The dedication of the nation’s “First Defense Airport” at Millville Airport, on August 2nd, 1941, was a major event in the history of Millville and Cumberland County. Approximately 10.000 people visited the airport to attend the dedication of the first airport to be constructed under the national defense program. A great number of prominent figures in the national and state governments, accompanied by Leon Henderson, Office of Price
Administration (OPACS) administrator and native son, came from Washington to attend the event. Henderson recognized the efforts of the Millville Flying Club for their dedication to aviation and commended the community of people willing to “fight to defend themselves”.
Lt. Col. Arthur Vanaman also a Millville native, who was the city’s pilot, having just returned from four years of service as air attaché at the U.S. Embassy in Berlin. Congresswoman Mary T. Norton of New Jersey took her first ride in a plane to attend the dedication. Senator Claude Pepper of Florida described the new Millville airport as “another link in the chain of freedom and security for the human race”. Senator Alien Ellender of Louisiana predicted that the present war would be over by November of 1941. Dr. Isadore Lubin, advisor to the President, complimented Millville on their excellent dedication program. Col. Peter C. Borre, of Governor’s Island, brought a forceful message from Secretary of War Stimson. He described the new airport as “a haven of rest for the winged fraternity.”
The Dedication ceremony was handled by Mayor Raymond F. Goodwin who delivered a forceful address followed by raising the flag. During the afternoon’s program at the airfield, Gus Schick, secretary of the Millville Flying Club and chairman of the dedication committee, was recognized, as was Joseph Genovese who assisted him.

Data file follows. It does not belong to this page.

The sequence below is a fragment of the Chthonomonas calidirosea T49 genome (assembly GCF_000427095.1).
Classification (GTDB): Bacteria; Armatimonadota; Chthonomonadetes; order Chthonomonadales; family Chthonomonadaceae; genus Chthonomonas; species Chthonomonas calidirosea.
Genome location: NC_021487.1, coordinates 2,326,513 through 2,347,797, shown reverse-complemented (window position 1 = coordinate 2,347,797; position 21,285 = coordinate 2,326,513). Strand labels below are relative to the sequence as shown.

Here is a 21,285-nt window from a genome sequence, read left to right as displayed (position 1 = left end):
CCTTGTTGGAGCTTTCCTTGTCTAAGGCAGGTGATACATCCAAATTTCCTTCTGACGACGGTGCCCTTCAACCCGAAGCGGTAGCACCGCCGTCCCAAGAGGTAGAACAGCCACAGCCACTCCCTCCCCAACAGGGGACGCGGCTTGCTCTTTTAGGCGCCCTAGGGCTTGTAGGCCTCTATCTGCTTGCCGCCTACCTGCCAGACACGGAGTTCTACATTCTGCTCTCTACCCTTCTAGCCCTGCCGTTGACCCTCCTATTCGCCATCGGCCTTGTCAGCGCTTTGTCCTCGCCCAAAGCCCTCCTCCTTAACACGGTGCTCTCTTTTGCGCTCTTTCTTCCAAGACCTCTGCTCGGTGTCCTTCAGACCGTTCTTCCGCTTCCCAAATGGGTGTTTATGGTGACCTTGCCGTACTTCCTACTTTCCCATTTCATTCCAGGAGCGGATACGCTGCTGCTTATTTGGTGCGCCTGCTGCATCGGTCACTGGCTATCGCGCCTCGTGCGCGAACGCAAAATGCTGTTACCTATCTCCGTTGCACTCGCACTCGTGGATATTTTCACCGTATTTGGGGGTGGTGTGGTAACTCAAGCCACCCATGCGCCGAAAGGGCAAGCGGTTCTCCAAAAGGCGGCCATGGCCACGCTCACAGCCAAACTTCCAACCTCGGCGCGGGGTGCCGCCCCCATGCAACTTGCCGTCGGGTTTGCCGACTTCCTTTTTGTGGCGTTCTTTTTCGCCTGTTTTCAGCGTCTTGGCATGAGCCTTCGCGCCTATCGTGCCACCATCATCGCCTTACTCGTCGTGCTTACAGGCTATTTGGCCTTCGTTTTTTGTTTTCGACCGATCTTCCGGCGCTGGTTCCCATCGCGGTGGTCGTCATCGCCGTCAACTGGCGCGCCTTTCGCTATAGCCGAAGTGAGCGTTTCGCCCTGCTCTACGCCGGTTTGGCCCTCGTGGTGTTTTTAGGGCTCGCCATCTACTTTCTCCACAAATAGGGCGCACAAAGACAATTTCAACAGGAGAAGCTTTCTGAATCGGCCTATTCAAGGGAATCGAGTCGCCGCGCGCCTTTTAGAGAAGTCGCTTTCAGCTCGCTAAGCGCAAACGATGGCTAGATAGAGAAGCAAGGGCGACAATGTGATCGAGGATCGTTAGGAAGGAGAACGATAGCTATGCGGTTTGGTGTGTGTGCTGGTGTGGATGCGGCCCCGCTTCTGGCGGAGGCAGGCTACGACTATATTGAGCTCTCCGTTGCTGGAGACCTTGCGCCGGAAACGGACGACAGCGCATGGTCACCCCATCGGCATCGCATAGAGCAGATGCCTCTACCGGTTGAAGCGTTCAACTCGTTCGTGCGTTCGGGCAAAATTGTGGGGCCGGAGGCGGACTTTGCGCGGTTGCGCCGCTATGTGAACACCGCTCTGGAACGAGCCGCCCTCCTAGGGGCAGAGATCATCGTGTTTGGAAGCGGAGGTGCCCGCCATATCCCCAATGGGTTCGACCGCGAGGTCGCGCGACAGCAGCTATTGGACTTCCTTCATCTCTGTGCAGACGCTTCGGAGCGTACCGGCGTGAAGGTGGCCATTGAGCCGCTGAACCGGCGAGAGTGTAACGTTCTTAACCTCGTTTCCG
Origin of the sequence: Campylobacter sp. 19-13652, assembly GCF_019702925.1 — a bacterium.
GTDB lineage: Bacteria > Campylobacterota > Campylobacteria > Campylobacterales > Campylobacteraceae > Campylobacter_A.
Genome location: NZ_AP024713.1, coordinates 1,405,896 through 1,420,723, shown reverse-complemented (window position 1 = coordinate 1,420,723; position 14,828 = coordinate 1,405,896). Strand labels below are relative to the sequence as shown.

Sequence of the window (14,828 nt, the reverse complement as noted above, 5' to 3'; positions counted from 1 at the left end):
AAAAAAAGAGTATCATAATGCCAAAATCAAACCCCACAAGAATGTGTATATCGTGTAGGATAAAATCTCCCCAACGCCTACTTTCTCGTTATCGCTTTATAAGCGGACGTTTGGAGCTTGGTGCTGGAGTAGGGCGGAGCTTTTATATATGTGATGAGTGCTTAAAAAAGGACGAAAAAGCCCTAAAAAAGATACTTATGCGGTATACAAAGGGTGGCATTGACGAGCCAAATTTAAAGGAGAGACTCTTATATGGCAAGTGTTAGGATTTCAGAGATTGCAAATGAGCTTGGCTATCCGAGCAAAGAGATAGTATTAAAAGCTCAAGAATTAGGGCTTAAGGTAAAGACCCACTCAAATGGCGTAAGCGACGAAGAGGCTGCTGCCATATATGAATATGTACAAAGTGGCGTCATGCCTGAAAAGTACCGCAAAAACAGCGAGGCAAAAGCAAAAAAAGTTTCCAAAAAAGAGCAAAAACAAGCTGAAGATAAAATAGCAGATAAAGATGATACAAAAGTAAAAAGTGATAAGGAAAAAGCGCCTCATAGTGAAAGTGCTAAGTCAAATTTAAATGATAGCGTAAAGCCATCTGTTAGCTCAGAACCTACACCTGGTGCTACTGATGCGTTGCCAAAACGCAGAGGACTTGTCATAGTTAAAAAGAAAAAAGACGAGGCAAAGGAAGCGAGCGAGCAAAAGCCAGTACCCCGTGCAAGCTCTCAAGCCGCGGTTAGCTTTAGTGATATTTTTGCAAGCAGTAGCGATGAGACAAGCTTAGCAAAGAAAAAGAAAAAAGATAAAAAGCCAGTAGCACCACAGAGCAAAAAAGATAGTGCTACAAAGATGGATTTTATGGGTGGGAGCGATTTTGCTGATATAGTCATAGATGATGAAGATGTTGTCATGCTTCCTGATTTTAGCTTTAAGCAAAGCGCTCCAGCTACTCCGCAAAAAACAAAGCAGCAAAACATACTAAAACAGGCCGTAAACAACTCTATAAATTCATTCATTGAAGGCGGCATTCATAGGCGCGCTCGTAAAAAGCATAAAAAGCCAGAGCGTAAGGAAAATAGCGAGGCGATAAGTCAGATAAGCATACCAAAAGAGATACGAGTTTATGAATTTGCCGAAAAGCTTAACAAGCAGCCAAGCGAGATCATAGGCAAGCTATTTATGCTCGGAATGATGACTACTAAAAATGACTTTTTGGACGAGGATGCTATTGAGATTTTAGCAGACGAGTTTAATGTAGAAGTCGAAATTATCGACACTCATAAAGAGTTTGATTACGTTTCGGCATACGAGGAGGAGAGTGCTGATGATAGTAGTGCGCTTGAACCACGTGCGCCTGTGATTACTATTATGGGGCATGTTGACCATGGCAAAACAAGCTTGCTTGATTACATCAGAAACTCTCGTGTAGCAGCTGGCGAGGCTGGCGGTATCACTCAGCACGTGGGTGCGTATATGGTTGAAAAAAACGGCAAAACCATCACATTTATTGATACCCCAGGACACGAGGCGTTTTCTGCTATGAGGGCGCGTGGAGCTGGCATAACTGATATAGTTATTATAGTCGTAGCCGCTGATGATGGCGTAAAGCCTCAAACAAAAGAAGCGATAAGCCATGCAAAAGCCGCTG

A thrilling air show by Sherwood E. Cole followed. Cole made a parachute jump from two miles up, and Dale Edgerton did some clever low altitude aerobatics. The two joined in a thrilling act of starting a stalled plane in mid air! Planes and trucks of the New Jersey Forest Fire Service demonstrated how forest fires were fought from the air and on the ground, using a two-way radio set. Approximately 35 planes visited the airfield during the day with private pilots taking part in several flying contests. That morning all of the flyers joined in a mass night over the county.
The Millville Flying Club was never able relocate to the field they dreamed of. Several months after the dedication, Pearl Harbor brought war to the United States. The airfield was quickly taken over by the military and the flying club’s planes and many of the members were quickly absorbed into Army Air Corps training and the flying club eventually disbanded.
The Millville Airport was dedicated to American Defense and the Advancement of Aviation by the Millville Flying Club and the Millville City Commission. The determination of these aviation pioneers and many more like them, helped to prepare the United States for war and bring that war to a successful finish.